Out of the London fog, a mysterious stranger arrives on the Buntings’ doorstep seeking lodgings and a kindly ear – but a horrifying secret lurks behind his gentlemanly façade. Can Mrs Bunting uncover the true nature of his strange obsessions and avert looming disaster for her family? Marie Belloc Lowndes’s psychological thriller The Lodger (1913) was the first novelization of the infamous and still-unsolved “Jack the Ripper” murders of 1888. The novel transformed a sordid story of the London streets into a taut domestic tale of conflicted motivations, uncertain loyalty, and slow-burning terror. Lowndes, a contemporary – and rival – of Agatha Christie, adopted and subverted the detective fiction genre in order to explore women’s roles within the family and within larger society in ways that still resonate strongly today.
GOSH! What an excellent book this appears to be! What an insightful scholarly introduction! What solid research! And what a fantastic preorder discount! (Buy it in August for a 50% discount, to be shipped September 1. Also available as an ebook on that date.) Everyone should purchase it immediately, probably! Especially if they like any of the following: mystery novels, women’s literary history, Jack the Ripper, psychological thrillers, feminist writers.
Targeted Age Group:: Adult Category: Drama Print book price range: $11-$13 eBook price range: .99 – FREE About The Greeks of Beaubien Street: Nestled below the skyline of Detroit you’ll find Greektown, a few short blocks of colorful bliss, warm people and Greek food. In spite of growing up immersed in the safety of her family and their rich culture, Jill Zannos doesn’t fit in. A Detroit homicide…
So if that's your dream date what kind of girls are you into? If you don't mind me asking x
Hmmm musically talented women, punk women, women into feminism and anarchism, art babes, older women, fictional police detectives, redhead babes I can cosplay queer Dana Scully and Stella Gibson with, Gillian Anderson in general, women in general.
Summer is just around the corner. I hope everyone is ready for another season of Women in Detective Fiction Book Club! If you have any books you would like to recommend for the summer, or any books you would like us to read, send me a message here or a tweet, @WomenCrimeFic.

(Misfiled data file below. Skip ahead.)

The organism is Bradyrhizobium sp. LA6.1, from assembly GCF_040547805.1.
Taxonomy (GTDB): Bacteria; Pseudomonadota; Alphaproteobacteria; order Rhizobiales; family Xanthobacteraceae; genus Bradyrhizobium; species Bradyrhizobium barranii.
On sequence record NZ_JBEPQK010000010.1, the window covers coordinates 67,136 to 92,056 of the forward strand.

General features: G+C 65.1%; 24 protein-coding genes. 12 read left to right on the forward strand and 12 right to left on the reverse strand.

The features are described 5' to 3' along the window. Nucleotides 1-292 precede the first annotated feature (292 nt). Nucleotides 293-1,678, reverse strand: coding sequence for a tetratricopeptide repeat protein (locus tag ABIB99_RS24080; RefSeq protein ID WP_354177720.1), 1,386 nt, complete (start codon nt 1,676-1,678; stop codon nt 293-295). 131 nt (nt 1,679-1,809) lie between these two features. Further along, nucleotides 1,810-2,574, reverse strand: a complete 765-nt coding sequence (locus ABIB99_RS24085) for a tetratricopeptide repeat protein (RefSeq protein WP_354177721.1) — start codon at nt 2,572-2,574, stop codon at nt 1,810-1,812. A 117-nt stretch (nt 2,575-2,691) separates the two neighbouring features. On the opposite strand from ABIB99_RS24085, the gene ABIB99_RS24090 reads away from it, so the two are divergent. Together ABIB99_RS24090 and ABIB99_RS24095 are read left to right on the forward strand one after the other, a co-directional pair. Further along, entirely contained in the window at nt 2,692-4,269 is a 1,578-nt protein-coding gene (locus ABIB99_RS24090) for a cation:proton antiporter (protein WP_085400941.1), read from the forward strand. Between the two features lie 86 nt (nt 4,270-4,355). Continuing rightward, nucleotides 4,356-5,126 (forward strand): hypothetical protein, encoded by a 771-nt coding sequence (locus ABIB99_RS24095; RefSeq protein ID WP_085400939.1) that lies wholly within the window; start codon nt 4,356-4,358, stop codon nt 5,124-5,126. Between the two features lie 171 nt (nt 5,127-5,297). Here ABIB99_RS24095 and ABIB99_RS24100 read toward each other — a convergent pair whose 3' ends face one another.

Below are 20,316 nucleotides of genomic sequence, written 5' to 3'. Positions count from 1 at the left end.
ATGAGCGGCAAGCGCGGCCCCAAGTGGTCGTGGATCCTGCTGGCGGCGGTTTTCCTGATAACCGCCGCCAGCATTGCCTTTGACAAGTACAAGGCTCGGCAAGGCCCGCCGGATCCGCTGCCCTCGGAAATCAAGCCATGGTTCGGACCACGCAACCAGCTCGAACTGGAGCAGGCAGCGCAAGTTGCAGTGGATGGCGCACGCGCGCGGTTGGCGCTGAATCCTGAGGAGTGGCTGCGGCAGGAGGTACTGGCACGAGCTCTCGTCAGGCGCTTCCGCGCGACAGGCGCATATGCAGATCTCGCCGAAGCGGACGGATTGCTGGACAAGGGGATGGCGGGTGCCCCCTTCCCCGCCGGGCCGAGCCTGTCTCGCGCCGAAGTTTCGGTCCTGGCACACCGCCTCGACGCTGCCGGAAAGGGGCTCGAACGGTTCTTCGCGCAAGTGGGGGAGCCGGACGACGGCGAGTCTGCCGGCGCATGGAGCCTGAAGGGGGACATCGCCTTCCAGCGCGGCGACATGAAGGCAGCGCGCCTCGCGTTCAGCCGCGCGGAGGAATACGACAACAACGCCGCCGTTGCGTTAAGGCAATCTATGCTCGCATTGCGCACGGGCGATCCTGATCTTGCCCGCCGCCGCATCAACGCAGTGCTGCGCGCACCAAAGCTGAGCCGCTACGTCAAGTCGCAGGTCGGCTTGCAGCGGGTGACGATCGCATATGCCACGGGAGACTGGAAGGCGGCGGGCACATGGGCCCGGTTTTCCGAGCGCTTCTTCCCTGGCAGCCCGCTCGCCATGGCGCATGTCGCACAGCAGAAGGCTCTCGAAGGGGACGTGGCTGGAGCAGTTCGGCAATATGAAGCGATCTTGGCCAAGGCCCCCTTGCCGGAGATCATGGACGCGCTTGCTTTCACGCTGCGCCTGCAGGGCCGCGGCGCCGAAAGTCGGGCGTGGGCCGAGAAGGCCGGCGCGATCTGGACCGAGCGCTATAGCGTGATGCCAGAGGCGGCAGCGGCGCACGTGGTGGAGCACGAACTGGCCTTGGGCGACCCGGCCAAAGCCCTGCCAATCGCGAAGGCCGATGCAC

I will have a final list of books posted here and on our GoodReads page by the end of May.
From the prologue of Kelly Braffet’s “Last Seen Leaving,” one may be under the impression that the man giving the girl a lift after her car accident is up to no good as he passes the location where she specifically requested to be dropped off. Typically, when we see a stranded woman being picked up by a strange man we assume it’s not going to end well.
And it’s assumptions like this one that Braffet plays with throughout the book.
Unless you read the overly talkative book summary, this initial reaction to George may return when you encounter him again.
I’ll admit it–I fell momentarily into the assumption trap. I allowed myself to be creeped out because of the combination of George’s social awkwardness with the corpses conveniently washing up on shore. I persistently fought against the idea that George was the killer because it seemed entirely too convenient of a plot and would be disappointing for readers, or at least to me. George doesn’t seem dangerous. Just awkward.
We may want to believe he’s the beach serial killer because it’s comfortable to assume so, whereas it’s not comforting to imagine that the serial killer remains unknown. There seems to be a need to place the blame on someone, so we turn to the “creepy” guy, who is only creepy because he doesn’t seem to get out much and his social skills amount to a whomping Zero. But, because we see him and his “awkwardness” in relation to the unknown serial killer and the discovery of more bodies, everything George does becomes suspicious. [ex: Thinking he’s trying to hide his face from identification when the food is delivered or the manager knocks on the door. Heaven forbid the man may actually need to go to the bathroom].
I wrote to Braffet about her approach to George and here’s what she said:
“My hope with the end of Last Seen Leaving was that the questions I left unanswered would point people to the questions that I did resolve, which were in my mind the meat of the story: if Anne could reconcile herself to never knowing what happened to Nick, and if Miranda could reconcile herself to having only one, highly imperfect parent. I didn’ t intend George to be the serial killer. He’s a computer programmer, that’s all. My thinking was that he was contracted to the CIA, and found his way into some files he shouldn’t have been in; the people who come to question Miranda in the hospital are mostly interested in that. Honestly, I wrote that book quite a few years ago, and I can’t really remember if I’d intended the feds to actually mislead the public into thinking that he was the serial killer or not - either way, that’s what Miranda thinks, that he keeps showing up right before the bodies wash up, and that’s why she jumps out of the car.”
For those of you who have read LSL, what was your impression of George? Creepy? Serial Killer? Lonely? Really Miranda’s Dad?
Here’s a short clip in which Mina discusses women in crime fiction. Woot!
“Now you can have a female protagonist and it’s almost incidental that they’re female because people don’t comment on their gender all the time […] They’re no tied down like they used to be.” -Denise Mina